We all have spent a lot of time waiting since March 2020. Waiting for the end of lockdowns. Waiting for election results. Waiting for a COVID vaccine to be developed. Waiting to get a vaccine.
I still wait to hug my oldest grandson. I’m eager to get back to face-to-face teaching of my refugee students. I wait to enjoy the sound of a roomful of women speaking Arabic, Amharic and other tongues while drinking tea and savoring walnut-filled pastries.
And speaking of waiting, more than 79.5 million forcibly displaced people worldwide wait for stable homes, according the UN Refugee agency. The dire circumstances of so many burden me.
What do you wait for? What people inhabit your personal concerns? Wayward children, a sick friend?
Do you have significant personal desires that haven’t been realized?
There are moments, months or even years when we wait for change, justice, healing or resolution and then slog through the mud of dashed hopes, turmoil and disappointment. “Wait on the Lord” is one of the last things we want to hear at such times. But perhaps we need to re-examine what it means to wait.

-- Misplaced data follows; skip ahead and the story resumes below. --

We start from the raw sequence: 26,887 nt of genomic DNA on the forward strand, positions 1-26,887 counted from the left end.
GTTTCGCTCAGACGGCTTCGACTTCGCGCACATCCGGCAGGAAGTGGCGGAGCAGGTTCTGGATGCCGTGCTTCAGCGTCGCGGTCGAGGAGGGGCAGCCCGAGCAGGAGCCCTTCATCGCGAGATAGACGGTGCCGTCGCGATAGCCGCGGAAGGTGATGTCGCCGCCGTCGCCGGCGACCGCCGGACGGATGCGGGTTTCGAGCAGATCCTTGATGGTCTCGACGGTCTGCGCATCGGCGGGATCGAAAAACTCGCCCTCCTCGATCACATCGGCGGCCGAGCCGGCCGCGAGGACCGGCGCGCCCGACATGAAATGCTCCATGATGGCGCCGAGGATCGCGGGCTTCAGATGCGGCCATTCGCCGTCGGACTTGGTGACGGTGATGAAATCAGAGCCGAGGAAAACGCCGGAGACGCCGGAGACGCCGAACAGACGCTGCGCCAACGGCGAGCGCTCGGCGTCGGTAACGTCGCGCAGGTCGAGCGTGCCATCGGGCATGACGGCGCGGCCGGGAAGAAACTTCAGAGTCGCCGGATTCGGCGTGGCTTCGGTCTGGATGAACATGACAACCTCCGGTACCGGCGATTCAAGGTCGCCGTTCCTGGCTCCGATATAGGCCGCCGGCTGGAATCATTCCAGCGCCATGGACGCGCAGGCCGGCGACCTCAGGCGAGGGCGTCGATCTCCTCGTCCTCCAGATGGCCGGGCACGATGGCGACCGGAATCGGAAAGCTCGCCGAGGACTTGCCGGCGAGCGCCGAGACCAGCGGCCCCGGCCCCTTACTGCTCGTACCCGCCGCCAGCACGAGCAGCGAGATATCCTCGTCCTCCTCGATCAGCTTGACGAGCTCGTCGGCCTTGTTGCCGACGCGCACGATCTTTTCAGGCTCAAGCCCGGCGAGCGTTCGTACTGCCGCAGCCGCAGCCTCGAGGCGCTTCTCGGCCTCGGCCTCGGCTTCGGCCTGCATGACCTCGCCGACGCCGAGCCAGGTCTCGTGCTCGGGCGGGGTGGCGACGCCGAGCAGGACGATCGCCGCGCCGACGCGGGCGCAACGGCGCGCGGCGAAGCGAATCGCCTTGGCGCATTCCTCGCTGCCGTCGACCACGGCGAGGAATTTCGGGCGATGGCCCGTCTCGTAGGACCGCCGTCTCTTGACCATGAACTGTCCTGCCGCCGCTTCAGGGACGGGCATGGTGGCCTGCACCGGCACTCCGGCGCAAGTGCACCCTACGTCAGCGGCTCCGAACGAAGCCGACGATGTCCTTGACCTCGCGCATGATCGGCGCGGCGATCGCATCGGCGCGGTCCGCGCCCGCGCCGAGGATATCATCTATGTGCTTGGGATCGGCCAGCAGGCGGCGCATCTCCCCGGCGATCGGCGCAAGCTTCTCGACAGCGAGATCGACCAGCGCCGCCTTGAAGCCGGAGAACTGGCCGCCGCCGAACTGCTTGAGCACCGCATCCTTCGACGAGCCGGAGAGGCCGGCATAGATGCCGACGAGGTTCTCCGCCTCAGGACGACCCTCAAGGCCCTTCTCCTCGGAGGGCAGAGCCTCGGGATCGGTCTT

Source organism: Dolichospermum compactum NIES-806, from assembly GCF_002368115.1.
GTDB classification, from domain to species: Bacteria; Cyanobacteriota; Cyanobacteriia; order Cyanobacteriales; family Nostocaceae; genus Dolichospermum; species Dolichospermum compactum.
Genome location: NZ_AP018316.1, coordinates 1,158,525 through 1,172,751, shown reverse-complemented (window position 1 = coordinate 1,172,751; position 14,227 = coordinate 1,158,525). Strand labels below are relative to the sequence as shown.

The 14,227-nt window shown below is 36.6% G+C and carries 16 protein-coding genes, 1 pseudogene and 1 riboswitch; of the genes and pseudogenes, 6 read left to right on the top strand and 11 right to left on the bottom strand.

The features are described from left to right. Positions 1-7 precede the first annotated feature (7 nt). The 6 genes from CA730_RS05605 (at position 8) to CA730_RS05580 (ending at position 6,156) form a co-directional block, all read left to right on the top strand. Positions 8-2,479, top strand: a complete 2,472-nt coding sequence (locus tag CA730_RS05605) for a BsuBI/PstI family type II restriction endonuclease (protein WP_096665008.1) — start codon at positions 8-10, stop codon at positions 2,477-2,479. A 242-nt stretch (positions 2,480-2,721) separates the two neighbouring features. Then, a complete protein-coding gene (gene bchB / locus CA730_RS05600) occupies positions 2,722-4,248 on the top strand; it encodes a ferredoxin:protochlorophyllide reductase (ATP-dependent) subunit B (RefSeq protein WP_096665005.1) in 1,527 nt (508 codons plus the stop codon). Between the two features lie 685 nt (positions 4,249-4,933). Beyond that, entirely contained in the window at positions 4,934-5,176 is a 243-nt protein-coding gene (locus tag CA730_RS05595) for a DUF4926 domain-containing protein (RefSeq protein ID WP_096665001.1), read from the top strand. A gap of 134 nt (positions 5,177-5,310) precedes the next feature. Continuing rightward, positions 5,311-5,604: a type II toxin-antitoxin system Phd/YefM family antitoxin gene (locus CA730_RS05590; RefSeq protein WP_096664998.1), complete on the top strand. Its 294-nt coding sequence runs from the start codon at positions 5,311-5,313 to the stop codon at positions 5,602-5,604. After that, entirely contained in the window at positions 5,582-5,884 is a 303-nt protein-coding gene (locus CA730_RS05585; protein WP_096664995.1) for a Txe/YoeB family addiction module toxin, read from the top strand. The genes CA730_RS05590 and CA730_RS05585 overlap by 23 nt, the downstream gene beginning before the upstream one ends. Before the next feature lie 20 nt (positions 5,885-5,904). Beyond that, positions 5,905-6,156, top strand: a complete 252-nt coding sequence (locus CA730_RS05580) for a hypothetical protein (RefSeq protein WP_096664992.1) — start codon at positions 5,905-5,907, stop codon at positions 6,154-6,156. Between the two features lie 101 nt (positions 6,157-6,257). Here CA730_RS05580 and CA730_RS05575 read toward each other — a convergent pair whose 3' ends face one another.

Scriptures on waiting have stimulated my thinking. These are some of my discoveries mined from the Word:
- Whatever we wait for, we ultimately wait for the Day of the Lord when all is just and right (James 5:7-8).
- Waiting does not mean inaction. It encompasses continuing on while refusing to resort to ungodly tactics to achieve God’s goals. David waited on God to ascend to the throne and refused to remove Saul from power by killing him by his own hand, or by the hands of his men (1Sam. 24:6; 26:9-11).
- Instead of inaction, waiting often entails suffering, hard work, service with hope, persistence with love in the face of discouragement. (Gal. 6:9) Waiting leaves timing and results in God’s hands. One Christian worker served for many years before seeing fruit, but when fruit came, it increased rapidly.
- God renews the strength of those who wait with hope (Isaiah 40:28-31). We base our hope in waiting on God’s character, strength, power and justice, not our own. We will never be disappointed because God will prevail (Psalm 13:5-6; Isaiah 40:18; 64:4).
Think again about the things you wait for. Renew your commitment to pray, live, and serve faithfully while leaving the results and timing in God’s hands.
The original version of this blog appeared on this site on August 7, 2018.